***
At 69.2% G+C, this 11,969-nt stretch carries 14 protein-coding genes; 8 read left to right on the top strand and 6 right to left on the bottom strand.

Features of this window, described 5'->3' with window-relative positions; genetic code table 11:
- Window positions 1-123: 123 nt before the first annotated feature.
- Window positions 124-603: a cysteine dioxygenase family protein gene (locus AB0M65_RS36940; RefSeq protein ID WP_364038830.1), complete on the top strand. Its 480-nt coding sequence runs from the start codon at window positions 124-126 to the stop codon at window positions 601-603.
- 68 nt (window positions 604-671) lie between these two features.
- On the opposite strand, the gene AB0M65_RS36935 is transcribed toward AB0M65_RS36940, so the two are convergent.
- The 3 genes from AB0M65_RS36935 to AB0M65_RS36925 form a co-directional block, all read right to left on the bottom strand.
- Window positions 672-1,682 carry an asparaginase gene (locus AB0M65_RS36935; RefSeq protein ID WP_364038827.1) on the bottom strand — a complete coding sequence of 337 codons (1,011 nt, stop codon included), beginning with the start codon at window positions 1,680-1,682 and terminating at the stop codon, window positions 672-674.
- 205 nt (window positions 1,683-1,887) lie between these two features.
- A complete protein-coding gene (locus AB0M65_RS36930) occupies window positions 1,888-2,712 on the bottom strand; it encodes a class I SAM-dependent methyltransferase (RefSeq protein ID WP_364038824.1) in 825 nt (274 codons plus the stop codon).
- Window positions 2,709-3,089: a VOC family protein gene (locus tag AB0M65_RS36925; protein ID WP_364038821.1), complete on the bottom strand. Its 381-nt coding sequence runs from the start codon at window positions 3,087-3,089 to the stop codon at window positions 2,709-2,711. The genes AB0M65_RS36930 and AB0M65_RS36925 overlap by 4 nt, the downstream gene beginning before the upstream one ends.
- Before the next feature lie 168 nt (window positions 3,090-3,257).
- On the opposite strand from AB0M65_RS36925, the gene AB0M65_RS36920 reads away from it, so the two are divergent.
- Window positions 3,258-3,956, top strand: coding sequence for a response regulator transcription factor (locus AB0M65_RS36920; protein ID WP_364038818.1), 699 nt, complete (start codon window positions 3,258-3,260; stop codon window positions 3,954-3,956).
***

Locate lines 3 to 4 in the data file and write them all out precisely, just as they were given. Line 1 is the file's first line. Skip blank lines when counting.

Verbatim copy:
- Window positions 1-123: 123 nt before the first annotated feature.
- Window positions 124-603: a cysteine dioxygenase family protein gene (locus AB0M65_RS36940; RefSeq protein ID WP_364038830.1), complete on the top strand. Its 480-nt coding sequence runs from the start codon at window positions 124-126 to the stop codon at window positions 601-603.